A study of part time undergraduate students in two Greater Manchester universities
This study examines part-time undergraduate students in the areas of health and
business, at the University of Salford and Manchester Metropolitan University.
The literature review examines the history of part-time education, the factors that
influence the decision to study in higher education, the issues affecting widening
participation and an analysis of the infonnation available to prospective students. The
literature review gave rise to a number of issues that were examined in the survey.
The research methodology employed:
The sample selected was surveyed using a questionnaire.
These were conducted with senior members of staff at the two
universities involved to detennine why they had adopted their
chosen approach to part-time study and to validate the sample
The study concludes that:
The sample reflected the national picture in that the areas of study were vocationally
based, respondents were employed in non-manual occupations and had a wide range
of entry qualifications. The sample differs from the national picture in the level of
study, the preponderance of females in both subject areas and the fact that ethnic
minority groups were not represented in significant numbers. There was evidence to
show that respondents had undertaken part-time study previously although the vast
majority were first generation higher education students.
Overall students agreed that the most important reason for selecting their course was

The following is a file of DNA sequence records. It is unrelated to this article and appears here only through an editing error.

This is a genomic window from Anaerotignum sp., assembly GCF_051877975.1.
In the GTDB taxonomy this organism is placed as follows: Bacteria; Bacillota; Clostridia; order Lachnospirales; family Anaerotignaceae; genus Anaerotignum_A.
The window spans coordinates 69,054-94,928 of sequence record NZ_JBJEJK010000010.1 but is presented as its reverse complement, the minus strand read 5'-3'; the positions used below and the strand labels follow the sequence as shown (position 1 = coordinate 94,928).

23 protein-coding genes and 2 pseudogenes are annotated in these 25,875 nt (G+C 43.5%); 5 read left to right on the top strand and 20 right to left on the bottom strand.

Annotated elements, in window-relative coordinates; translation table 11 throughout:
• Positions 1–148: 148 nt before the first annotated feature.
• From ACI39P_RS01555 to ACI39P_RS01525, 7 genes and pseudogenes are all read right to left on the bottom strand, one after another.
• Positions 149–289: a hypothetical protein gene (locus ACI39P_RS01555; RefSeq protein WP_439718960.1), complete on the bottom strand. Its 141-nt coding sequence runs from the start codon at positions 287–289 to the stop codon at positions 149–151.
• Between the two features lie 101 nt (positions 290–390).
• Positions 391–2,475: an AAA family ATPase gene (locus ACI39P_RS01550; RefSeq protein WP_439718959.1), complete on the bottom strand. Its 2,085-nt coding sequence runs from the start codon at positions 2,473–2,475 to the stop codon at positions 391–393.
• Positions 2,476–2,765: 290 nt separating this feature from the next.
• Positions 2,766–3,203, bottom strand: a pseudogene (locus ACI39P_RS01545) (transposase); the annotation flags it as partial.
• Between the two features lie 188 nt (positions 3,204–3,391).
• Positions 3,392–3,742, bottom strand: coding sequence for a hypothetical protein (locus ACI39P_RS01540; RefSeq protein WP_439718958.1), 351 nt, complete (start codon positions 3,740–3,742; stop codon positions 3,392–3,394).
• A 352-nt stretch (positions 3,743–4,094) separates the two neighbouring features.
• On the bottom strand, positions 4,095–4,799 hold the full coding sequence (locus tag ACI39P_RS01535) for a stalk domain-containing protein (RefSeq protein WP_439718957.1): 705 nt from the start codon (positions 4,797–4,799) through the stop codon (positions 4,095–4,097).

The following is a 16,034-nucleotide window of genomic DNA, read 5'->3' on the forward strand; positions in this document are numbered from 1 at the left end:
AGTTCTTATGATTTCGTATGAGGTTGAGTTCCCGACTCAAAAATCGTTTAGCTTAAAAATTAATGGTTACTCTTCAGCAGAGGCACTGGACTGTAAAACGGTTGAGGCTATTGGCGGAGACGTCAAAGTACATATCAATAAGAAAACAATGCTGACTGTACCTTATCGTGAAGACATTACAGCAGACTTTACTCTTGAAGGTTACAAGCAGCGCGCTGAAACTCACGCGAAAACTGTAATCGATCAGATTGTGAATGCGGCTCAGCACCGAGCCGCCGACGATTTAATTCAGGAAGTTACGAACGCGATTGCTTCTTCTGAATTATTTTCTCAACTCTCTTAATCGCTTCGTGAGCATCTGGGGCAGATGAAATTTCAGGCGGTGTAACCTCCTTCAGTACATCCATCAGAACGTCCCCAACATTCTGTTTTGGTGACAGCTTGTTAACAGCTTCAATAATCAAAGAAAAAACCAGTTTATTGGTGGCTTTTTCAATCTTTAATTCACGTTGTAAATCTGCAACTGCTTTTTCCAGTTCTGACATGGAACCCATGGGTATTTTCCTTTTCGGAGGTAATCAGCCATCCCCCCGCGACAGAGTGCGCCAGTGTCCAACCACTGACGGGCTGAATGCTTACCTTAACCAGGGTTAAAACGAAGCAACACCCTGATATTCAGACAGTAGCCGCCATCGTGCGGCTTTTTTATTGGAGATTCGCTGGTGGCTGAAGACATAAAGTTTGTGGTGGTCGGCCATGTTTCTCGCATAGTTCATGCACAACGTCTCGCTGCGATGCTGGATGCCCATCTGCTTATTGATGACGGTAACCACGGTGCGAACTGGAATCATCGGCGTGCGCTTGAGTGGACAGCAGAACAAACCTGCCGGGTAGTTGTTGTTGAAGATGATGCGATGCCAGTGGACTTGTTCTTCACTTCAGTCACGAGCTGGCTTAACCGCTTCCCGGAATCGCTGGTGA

its practical relevance followed by the actual course content. Broadening of their
experience by study was considered a positive aspect. Both employers and work
colleagues were influential when selecting a course and health students were
particularly directed by their employers. The price of the course was the least
important factor when making a selection. The main reason for studying was to assist
students with their present job although there was evidence that business students
were more likely to be looking at career advancement rather than retaining their
current positions. Health students are more likely to remain with the sam~ employers
for longer. Both subject areas agreed that the most important factors related to course
provision was contact with other students and face to face contact with tutors.
Respondents were of the view that they had been influenced by their school as to
whether or not to progress into FEIHE and a significant proportion felt that they had
not been encouraged to do so. Analysis of part-time and fuII-time applications in the
area surrounding the two universities showed that the full-time "cold spots" are
generaIIy reflected by part-time study. The geodemographic data for the universities
indicated that greater. proportions of group 3 and 4 students (lower income groups) are
mature or part-time. .
Neither university had a part-time strategy although there is some evidence that both
are reacting to demands from students and employers but the part-time provision is
not weII co-ordinated at a central level.
The study resulted in a number of recommendations to the institutions involved to
help improve their provision of part-time higher education.